NEW DELHI -- The Democratic victory in the U.S. House of Representatives could echo from Moscow to Beijing to Riyadh, withnow able to launch new investigations into President Donald Trump's international business empire and his political dealings with the rest of the world.
Mr. Trump welcomed theand said he's received "many congratulations from so many on our Big Victory last night, including from foreign nations." But the Democrats retaking of the House for the first time in eight years has given them a powerful weapon to wield against the president: the subpoena.
The Democratic leaders of many House committees will have subpoena powers enabling them to obtain documents, emails and testimony.
The White House would likely fight many such requests in court, but the subpoenas' reach could extend far beyond Washington.
That means Democrats could look into such issues as theto companies linked to Mr. Trump and his daughter Ivanka and whether they reflect conflicts of interest. China says it handles all trademark applications equally, but House committees could probe whether Beijing can exploit the Trump family's substantial intellectual property holdings in China for political or diplomatic advantage.
On Wednesday, China said it didn't want to comment directly on the election results.
"It's their domestic affair. I don't want to comment on that, otherwise I will run the risk of being accused of interfering in their midterm election," foreign ministry spokeswoman Hua Chunying told reporters.
"Regardless of the result ... we believe the two governments and the two peoples all want to maintain the sound and steady development of bilateral relations because we believe it is in the best interests of the international community," Hua said.
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For Moscow, the Democratic victory means a probable reopening of the. The Republican-led Intelligence Committee closed its probe into Russian meddling, saying it had found no evidence of collusion between Russia and the Trump campaign. Democrats, though, have long said the Republicans ignored a string of key facts and witnesses.
Russian President Vladimir Putin denies any involvement in Mr. Trump's election victory, but he may quietly favor renewed investigations, seeing them as a way to sow chaos and division in America's bitterly divided political arena. What he would not favor, though, would be investigations or sanctions that damage the well-connected Russian oligarchs believed to have helped fund the meddling efforts.
After the election results, the head of the foreign affairs committee in the upper house of the Russian parliament said the Democratic win in the House would raise the pressure on Mr. Trump.
Konstantin Kosachev said in televised comments that Trump will face "unpleasant challenges - emotional at a minimum and political at a maximum."
He said Mr. Trump would likely face strong Democratic resistance to any of his reforms, but added that the Republicans' continued control of the Senate saved Mr. Trump from a "real catastrophe with a looming threat of impeachment."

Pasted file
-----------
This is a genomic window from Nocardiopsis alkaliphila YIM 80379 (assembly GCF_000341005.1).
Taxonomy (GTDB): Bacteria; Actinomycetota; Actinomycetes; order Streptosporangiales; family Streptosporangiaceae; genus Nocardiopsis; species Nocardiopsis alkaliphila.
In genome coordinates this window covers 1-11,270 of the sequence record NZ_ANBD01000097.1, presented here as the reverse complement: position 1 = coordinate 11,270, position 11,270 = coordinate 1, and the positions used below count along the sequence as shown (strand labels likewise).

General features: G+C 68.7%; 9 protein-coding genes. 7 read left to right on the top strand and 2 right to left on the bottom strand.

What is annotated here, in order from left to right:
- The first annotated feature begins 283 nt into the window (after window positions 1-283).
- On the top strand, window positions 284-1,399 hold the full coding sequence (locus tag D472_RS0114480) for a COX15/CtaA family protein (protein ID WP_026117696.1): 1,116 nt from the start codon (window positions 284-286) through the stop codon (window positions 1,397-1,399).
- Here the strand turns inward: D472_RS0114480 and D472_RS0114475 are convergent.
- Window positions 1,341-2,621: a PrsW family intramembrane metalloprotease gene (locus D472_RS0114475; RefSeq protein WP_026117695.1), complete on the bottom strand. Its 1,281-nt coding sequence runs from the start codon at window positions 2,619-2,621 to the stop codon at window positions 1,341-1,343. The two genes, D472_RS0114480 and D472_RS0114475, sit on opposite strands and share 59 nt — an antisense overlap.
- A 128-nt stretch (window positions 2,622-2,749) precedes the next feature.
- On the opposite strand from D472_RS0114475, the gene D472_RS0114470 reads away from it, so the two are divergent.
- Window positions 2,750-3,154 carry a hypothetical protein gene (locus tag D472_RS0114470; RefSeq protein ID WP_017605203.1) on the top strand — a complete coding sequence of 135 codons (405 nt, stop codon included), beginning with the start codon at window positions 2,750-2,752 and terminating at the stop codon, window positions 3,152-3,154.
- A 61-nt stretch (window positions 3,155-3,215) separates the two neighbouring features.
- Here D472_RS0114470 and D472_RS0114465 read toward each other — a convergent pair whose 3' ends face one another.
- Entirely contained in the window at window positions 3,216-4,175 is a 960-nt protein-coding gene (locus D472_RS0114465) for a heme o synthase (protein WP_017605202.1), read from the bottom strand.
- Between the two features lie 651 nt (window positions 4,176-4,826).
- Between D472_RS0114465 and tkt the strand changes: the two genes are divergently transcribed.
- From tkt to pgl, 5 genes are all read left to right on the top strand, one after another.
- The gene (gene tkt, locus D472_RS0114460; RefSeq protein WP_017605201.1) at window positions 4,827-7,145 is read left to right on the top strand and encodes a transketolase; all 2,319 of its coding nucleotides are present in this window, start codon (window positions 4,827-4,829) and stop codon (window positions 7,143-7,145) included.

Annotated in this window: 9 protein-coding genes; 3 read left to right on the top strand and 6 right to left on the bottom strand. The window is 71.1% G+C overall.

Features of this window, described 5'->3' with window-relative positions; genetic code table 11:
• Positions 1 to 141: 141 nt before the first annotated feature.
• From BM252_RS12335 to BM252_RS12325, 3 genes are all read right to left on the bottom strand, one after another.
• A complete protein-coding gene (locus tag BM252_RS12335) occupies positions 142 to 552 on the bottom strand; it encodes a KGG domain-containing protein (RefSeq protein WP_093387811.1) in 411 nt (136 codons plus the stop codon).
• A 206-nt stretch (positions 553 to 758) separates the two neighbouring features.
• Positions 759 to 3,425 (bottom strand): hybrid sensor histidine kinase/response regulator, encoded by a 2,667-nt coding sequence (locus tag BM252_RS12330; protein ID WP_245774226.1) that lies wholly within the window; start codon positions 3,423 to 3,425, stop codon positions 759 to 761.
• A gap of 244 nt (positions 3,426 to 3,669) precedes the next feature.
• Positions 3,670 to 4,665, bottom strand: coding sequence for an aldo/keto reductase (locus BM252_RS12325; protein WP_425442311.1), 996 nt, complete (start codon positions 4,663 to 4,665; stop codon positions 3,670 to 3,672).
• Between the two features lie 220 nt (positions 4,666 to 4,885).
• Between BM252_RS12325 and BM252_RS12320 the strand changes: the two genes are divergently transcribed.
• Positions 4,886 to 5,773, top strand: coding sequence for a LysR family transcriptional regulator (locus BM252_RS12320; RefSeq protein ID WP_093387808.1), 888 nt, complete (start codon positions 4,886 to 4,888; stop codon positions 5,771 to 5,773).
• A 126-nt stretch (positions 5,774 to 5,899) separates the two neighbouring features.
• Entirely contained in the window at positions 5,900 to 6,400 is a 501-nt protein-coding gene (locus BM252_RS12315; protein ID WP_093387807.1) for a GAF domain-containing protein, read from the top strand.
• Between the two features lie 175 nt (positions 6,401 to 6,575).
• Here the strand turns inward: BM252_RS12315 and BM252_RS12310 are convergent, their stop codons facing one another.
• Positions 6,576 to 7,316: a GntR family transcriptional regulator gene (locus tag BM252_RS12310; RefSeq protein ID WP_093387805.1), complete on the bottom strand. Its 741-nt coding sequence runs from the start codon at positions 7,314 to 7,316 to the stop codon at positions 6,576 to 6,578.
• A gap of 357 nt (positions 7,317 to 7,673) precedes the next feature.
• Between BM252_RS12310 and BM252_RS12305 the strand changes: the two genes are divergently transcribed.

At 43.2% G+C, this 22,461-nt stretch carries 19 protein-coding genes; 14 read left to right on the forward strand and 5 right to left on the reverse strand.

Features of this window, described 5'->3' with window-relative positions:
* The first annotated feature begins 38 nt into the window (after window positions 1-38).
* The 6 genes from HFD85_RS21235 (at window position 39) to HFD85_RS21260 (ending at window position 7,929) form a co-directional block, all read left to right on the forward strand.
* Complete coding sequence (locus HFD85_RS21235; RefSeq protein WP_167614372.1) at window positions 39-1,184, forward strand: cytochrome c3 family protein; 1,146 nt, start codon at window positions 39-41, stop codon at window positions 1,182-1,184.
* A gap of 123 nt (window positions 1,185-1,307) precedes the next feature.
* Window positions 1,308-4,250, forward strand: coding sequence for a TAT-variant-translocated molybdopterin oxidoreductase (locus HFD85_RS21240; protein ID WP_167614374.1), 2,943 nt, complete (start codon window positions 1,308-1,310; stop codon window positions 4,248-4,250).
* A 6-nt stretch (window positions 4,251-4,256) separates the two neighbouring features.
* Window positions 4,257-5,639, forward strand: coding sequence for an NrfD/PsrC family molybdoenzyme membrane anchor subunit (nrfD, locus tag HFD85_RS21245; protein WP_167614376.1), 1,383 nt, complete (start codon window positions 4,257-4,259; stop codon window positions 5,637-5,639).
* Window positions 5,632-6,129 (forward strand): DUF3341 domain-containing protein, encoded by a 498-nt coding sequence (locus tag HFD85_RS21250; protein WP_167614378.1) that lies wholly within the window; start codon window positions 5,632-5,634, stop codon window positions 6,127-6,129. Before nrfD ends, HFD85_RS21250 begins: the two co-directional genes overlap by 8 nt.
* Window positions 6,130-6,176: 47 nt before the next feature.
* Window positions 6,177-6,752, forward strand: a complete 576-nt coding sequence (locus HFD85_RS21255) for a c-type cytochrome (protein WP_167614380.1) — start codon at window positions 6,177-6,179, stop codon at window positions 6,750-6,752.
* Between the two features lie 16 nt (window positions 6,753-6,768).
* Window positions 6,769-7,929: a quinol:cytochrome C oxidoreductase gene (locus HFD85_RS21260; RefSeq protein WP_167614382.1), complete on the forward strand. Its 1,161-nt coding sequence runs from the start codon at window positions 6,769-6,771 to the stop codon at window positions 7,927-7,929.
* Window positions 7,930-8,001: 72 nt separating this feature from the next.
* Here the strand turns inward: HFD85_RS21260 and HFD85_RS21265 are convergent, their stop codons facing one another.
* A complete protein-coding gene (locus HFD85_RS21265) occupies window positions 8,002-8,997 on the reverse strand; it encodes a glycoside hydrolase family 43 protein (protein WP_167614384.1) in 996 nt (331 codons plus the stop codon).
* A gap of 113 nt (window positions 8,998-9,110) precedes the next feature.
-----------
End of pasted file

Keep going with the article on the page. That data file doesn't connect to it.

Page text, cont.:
Then there's Saudi Arabia, and the, Jared Kushner. The ties between the two men, who are said to communicate frequently, could come under increased scrutiny by Democrats.
The U.S. and Saudi Arabia have long been key allies, and Mr. Trump made the country his first stop abroad as president.
But the crown prince has lost supporters in Congress since the, a Washington Post columnist and a critic of Prince Mohammed, inside the Saudi Consulate in Istanbul on Oct. 2. Prince Mohammed is widely suspected of at least having knowledge of the killing, which was allegedly carried out by agents close to him.
The fallout for Saudi Arabia could be immense, with Democrats possibly trying to blockand curtail U.S. support for Saudi Arabia's war in Yemen, which the prince launched as defense minister in 2015. The U.S. assists the Saudi-led coalition with in-air refuelling and intelligence on targets, and supplies the kingdom with fighter jets and bombs used in the war.
The conflict has become widely unpopular with some members of Congress and has, according to aid agencies.
The European Union's deputy chief executive has lauded the Democrats' reclamation of a majority in the House of Representatives, while also taking a thinly veiled jab at "rudeness" and "racism" he linked to Mr. Trump's leadership.
"Inspired by voters in the U.S. who chose hope over fear, civility over rudeness, inclusion over racism, equality over discrimination," Frans Timmermans, a former Dutch foreign minister who is first vice president of the European Commission, said in a tweet.
"They stood up for their values. And so will we," Timmermans said, alluding to upcoming European Parliamentary elections slated for May. Timmermans is leading campaign efforts for Europe's center-left candidates asin a number of EU countries.
Another European commissioner, Pierre Moscovici of France, who oversees economic affairs, took an even more direct swipe at Mr. Trump, referring to the U.S. leader's own declaration that the election results were a "tremendous success."
"The Democrats win the House of Representatives for the first time in eight years despite powerful Republican gerrymandering," Moscovici said on Twitter. "Donald Trump is right: 'Tremendous success tonight'."
In Germany, Foreign Minister Heiko Maas said on Twitter that it would be wrong to expect the Democrats' victory in the House races to prompt a change in Mr. Trump's foreign policy.
"The United States remains our most important partner outside of Europe. We need to reassess and align our relations with the United States to maintain this partnership," Maas said.
Mr. Trump has consistently criticized the European Union, and strongly backed the British referendum result which has led to the looming "Brexit," Britain's withdrawal from the EU, scheduled for the end of March.